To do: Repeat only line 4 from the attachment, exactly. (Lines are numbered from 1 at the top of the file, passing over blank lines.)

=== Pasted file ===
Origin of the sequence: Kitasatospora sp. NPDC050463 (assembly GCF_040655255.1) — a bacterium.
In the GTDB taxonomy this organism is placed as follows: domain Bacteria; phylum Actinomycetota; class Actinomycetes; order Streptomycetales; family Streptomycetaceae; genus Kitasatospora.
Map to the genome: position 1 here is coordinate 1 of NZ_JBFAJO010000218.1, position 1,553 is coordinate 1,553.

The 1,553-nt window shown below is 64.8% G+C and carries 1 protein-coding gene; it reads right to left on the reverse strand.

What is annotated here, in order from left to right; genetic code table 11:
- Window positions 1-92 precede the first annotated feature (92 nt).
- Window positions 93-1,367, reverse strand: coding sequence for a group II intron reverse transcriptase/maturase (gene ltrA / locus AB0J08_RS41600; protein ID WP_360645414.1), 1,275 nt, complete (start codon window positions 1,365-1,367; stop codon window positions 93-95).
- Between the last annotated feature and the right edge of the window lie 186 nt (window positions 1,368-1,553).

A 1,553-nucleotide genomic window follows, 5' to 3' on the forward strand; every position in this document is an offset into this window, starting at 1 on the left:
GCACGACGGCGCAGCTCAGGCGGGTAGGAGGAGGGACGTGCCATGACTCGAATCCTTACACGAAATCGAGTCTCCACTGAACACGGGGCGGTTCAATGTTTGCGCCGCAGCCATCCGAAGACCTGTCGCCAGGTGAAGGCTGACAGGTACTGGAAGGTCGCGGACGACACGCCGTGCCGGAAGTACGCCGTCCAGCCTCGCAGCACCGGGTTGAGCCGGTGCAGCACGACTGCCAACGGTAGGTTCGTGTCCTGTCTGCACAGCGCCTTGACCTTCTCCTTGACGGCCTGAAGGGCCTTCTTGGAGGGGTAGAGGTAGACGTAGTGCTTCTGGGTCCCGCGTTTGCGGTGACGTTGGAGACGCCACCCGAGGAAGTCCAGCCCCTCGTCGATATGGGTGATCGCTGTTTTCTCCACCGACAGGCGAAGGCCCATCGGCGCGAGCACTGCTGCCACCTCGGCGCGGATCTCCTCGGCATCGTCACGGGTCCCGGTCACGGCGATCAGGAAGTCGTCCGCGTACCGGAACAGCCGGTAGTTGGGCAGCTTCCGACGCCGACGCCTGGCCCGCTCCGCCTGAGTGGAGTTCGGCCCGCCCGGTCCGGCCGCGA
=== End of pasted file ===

The 1,553-nt window shown below is 64.8% G+C and carries 1 protein-coding gene; it reads right to left on the reverse strand.